Unsane director Steven Soderbergh reveals how he shot the whole film on an iPhone

Director, screenwriter and producer Steven Soderbergh took a different approach to creating the deeply unsettling Unsane. He talks us through the making of it


Critically acclaimed director, screenwriter and producer Steven Soderbergh is once again doing something completely different. Hot on the heels of 2017 heist caper Logan Lucky, that and his latest film Unsane couldn’t be further apart Unsane is a deeply unsettling story of a young professional drawn into a living nightmare after she seeks medical help in a new city. Claire Foy – best known for role as Queen Elizabeth in Netflix’s hugely popular The Crown – plays Sawyer Valentini, a woman tormented by her past and possibly her own mind. Here, Soderbergh talks about the making of what looks set to be a classic psychological thriller.

Claire Foy has an amazing ability to convey internal conflict. Did you know her from The Crown?
I’d seen The Crown and I’d seen Wolf Hall. But one of the things I loved about the idea of her doing this is it seemed like a great opportunity to sort of annihilate all of her work on The Crown. When I watch the movie, I forget it’s Claire. She’s so different in this, in every particular, that I literally at times forget.

Unsane deals with a threat to a woman and feels particularly timely – well, it’s sadly forever timely. Did that play into the decision to do this?
This came entirely from [screenwriters] Jonathan [Bernstein] and James [Greer]. I don’t know if they had a discussion about the gender power dynamics that exist nowadays and the fact that technology increases those inequities, when somebody predatory uses the technology to their own end. And the kind of social commentary underneath it all about how the healthcare system works. I don’t know if they sat around saying we should do something that isn’t entirely disposable, that has some sort of quiet resonance so that when people leave the theatre it just doesn’t disappear from their minds. I was certainly happy that the movie had these other things going on that were kind of leaking in from the corners.

The film deals to a degree with healthcare and mental health, which is something you touched on in your 2013 film Side Effects. Is that of particular interest or is that just coincidence?
I think it’s just coincidence, although it is something that I’m interested in generally just because it affects everyone. And, at least in the US, there doesn’t seem to be any daylight going forward in terms of a solution. We had something in place that was imperfect but was better than nothing. And now that’s partially dismantled. It’s still unclear exactly what aspects of the healthcare system that was created are still relevant and in operation and which ones aren’t. It’s very confusing, which for people whose lives depend on this is terrifying.

You used an iPhone – with lenses and a rig – to capture the film and shot using natural light. Was that an adjustment for the cast?
You’d have to ask them if it was weird to look in front of them and see this tiny thing rather than huge cameras. They didn’t really seem to care as far as I could tell. They certainly liked the efficiency of it. Because it meant they spent 90 percent of their day acting. Claire has just seen the film, and she wrote me an email that indicated that she was very happy with how it all turned out. I viewed it as a very significant moment in my own personal journey. There were so many aspects of working with this technology that were positive. I knew immediately that I was going to do it again. And I started thinking about what kinds of projects that I’m developing in which I wouldn’t take this approach…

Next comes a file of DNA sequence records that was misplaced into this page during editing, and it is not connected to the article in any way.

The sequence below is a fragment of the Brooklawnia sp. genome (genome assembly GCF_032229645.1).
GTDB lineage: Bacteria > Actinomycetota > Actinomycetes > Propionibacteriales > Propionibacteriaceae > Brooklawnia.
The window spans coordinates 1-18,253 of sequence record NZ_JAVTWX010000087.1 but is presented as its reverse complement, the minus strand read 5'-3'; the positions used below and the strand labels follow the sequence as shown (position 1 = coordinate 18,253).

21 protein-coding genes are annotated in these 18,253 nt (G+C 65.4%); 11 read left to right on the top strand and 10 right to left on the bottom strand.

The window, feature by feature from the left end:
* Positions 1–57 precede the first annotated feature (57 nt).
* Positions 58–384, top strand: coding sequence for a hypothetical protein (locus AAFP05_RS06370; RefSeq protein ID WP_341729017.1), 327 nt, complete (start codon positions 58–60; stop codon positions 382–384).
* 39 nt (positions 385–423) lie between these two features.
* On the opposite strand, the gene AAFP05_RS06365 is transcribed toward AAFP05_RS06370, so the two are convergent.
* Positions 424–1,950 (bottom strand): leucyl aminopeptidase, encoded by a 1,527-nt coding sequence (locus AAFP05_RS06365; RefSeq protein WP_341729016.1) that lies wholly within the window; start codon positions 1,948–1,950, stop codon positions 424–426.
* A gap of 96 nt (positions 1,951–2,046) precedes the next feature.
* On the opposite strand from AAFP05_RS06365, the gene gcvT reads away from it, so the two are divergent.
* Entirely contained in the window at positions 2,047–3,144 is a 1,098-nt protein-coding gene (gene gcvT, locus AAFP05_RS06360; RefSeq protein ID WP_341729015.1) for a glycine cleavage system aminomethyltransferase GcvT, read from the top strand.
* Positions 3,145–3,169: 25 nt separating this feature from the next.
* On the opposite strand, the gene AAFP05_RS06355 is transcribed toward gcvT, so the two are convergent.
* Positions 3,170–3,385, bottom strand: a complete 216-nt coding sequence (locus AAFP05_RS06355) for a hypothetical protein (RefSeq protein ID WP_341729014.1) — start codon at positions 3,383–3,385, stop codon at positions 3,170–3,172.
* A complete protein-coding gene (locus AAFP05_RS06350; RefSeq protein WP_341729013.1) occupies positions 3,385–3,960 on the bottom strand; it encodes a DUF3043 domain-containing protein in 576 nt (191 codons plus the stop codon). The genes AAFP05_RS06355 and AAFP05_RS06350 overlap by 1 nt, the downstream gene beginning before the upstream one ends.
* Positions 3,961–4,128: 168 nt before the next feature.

Unsane is incredibly unsettling. Why do you think we like to be unsettled and to be scared?
I think if you listen to the various social psychologists that weigh in on that subject, they’d tell you there’s a part of us that gets pleasure from this vicarious experience. That your brain is actually getting to exercise certain muscles in a safe space and that in a weird sort of way, it’s enjoyable. I think a good movie is both immersive and transportational. I want to feel completely enveloped on every level. And it really is a form of consciousness melding with the person who made the movie. So when I see a film in which all of the tools available to create that experience are not utilised in an intelligent way I get angry. I mean, what’s not on the list of all these things that I watch every year are the numerous things that I start and don’t finish.

How do you want audiences to feel after seeing this?
Like they got a meal and they were satisfied. And that’s not a small thing, because most people who go to see a film like this will walk in with an expectation that’s built upon many, many other films in this genre that they’ve seen and liked. Or not liked. And so my sincere hope, whether they found it unsettling or darkly humorous, is that they just feel satisfied.
Unsane is out in cinemas across Dubai from Thursday April 19.

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